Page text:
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The colour of summer

The festive season heralds vibrantly-coloured pohutukawa. Also known as the New Zealand Christmas Tree, its stunning red flowers are a feature of New Zealand’s coastline in mid-summer and are a rich source of nectar for bees and native birds . . .

Pohutukawa

Pohutukawa (Metrosideros excelsea) can be grown from seed or potted plants and will eventually reach around 5-8 metres tall when mature.

There are also dwarf varieties of pohutukawa that grow to a much more compact 1-3 metres and can be planted into containers or grown as a dense hedge.

They are hardy plants, tolerating dry and coastal areas and a position in full sun.

New Zealand native plants like pohutukawa will benefit from being fed each spring and autumn with Yates' Dynamic Lifter Organic Plant Food. It's a pelletised blend of composted chicken manure, blood & bone, fishmeal and seaweed and releases organic nutrients slowly to gently feed plants.

Regular applications of Yates Dynamic Lifter will help to improve the levels of organic matter in the soil, which encourages earthworms and beneficial soil microorganisms as well as promoting improved soil moisture and nutrient storage.

After the floral frenzy of spring, it's fantastic to be able to include summer flowering plants like pohutukawa in your garden, to help ensure an ongoing supply of food for birds, bees and other beneficial insects.

' Tidy tip: after flowering, give your New Zealand Christmas trees a good trim to help keep them neat and compact.

Summer rose care

Summer can bring heat, hot dry winds and high humidity, which all affect the health and appearance of roses. And if your roses have developed leggy or sparse growth and spindly stems it's a sign that your roses need a summer prune.

Summer pruning roses refreshes and reinvigorates the plants and they will respond in a matter of weeks, putting on new growth, ready for another flush of flowers.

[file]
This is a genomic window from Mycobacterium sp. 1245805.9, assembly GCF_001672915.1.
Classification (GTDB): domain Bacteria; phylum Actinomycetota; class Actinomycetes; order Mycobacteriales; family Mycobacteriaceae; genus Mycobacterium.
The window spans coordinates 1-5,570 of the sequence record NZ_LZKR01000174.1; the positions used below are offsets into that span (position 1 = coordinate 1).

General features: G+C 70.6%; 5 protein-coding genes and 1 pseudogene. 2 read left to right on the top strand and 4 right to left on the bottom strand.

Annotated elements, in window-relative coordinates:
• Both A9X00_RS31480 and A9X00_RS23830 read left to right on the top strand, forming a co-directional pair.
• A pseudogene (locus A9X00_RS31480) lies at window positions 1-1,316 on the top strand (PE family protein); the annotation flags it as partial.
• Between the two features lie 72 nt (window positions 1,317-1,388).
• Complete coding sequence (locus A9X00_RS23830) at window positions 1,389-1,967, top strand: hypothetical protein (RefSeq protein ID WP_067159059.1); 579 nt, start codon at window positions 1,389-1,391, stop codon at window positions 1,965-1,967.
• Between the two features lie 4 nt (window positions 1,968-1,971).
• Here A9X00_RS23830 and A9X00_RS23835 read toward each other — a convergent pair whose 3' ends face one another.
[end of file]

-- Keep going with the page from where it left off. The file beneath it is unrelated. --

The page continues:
In fact, you can time rose re-blooming if you have a special event coming up, as they will flower again around 6-7 weeks after pruning.

Perhaps time your rose pruning so you'll have beautiful home grown blooms to give your Valentine on February 14th.

Rose pruning is not tricky — just trim off around 30 percent of the overall growth and also remove any dead or thin stems. You can use hedge shears or a good sharp pair of secateurs.

Don't forget to protect your hands, arms (and face) from rose thorns with sturdy gloves, long sleeves and glasses.

After pruning, collect up all the fallen leaves and stems, which helps to reduce the incidence of disease, and apply some Yates Thrive Roses & Flowers Liquid Plant Food and water in well. It's a complete and balanced liquid fertiliser that has been boosted with extra flower promoting potassium.

Next, spread a layer of mulch, like lucerne or pea straw around the root zone, which will help keep the soil moist and protect the top soil from the elements. Reapply Thrive each week to encourage healthy new foliage growth and lots of gorgeous flowers.

Summer is prime time for mites, which are known as red spider or two-spotted mites. They are sap feeding pests that can quickly infest roses and other flowering plants (such as marigolds) during hot, dry weather. It's difficult to see mites with the naked eye, as they are very tiny. It's easier to see the symptoms, which include yellowing and mottled leaves and when populations are large, mites can create a mass of fine webbing, similar to a spider's web.

Roses infested with mites can really suffer, losing lots of leaves and in severe cases mites can kill bushes.

Yates' Rose Gun Black Spot & Insect Pest Killer can be used to control mites on roses and other ornamental plants. Be sure to spray both sides of foliage, as mites often hide underneath leaves.

Roses can be attacked by other pests during summer, particularly if there is any new foliage or flower buds developing. Insects such as aphids, thrips, whitefly and caterpillars can damage leaves, stems and flowers.

And diseases like black spot, rust and powdery mildew can all affect roses during the warmest months, causing leaves to discolour, distort and fall prematurely from the plant. This weakens the rose and reduces the flower show.

Yates Rose Gun Black Spot & Insect Pest Killer controls the most common pests and diseases on roses in one easy, ready to use spray. Spray plants every two weeks to help keep plants healthy.

And for larger gardens, or gardeners with lots of roses, Yates Super Shield Rose Spray contains a concentrated insecticide fungicide combination that is diluted in water and applied via a sprayer.

— Courtesy of Yates